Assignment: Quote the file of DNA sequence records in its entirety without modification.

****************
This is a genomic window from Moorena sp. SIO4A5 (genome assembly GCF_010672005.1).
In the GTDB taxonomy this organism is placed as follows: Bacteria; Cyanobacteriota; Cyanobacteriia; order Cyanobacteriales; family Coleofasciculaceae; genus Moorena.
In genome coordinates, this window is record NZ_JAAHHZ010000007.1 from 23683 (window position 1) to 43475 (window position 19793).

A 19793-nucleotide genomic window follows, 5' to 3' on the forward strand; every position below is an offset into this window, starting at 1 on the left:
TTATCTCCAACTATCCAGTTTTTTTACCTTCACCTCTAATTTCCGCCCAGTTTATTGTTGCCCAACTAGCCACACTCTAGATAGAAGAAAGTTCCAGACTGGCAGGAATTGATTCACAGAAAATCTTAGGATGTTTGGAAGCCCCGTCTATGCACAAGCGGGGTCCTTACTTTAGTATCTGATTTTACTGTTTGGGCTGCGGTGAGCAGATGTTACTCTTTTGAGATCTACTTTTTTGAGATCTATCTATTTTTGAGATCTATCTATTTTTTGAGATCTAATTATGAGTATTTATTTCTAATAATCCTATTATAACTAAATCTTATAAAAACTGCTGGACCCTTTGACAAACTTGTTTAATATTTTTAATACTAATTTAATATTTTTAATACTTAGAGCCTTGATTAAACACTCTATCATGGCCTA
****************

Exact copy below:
This is a genomic window from Moorena sp. SIO4A5 (genome assembly GCF_010672005.1).
In the GTDB taxonomy this organism is placed as follows: Bacteria; Cyanobacteriota; Cyanobacteriia; order Cyanobacteriales; family Coleofasciculaceae; genus Moorena.
In genome coordinates, this window is record NZ_JAAHHZ010000007.1 from 23683 (window position 1) to 43475 (window position 19793).

A 19793-nucleotide genomic window follows, 5' to 3' on the forward strand; every position below is an offset into this window, starting at 1 on the left:
TTATCTCCAACTATCCAGTTTTTTTACCTTCACCTCTAATTTCCGCCCAGTTTATTGTTGCCCAACTAGCCACACTCTAGATAGAAGAAAGTTCCAGACTGGCAGGAATTGATTCACAGAAAATCTTAGGATGTTTGGAAGCCCCGTCTATGCACAAGCGGGGTCCTTACTTTAGTATCTGATTTTACTGTTTGGGCTGCGGTGAGCAGATGTTACTCTTTTGAGATCTACTTTTTTGAGATCTATCTATTTTTGAGATCTATCTATTTTTTGAGATCTAATTATGAGTATTTATTTCTAATAATCCTATTATAACTAAATCTTATAAAAACTGCTGGACCCTTTGACAAACTTGTTTAATATTTTTAATACTAATTTAATATTTTTAATACTTAGAGCCTTGATTAAACACTCTATCATGGCCTA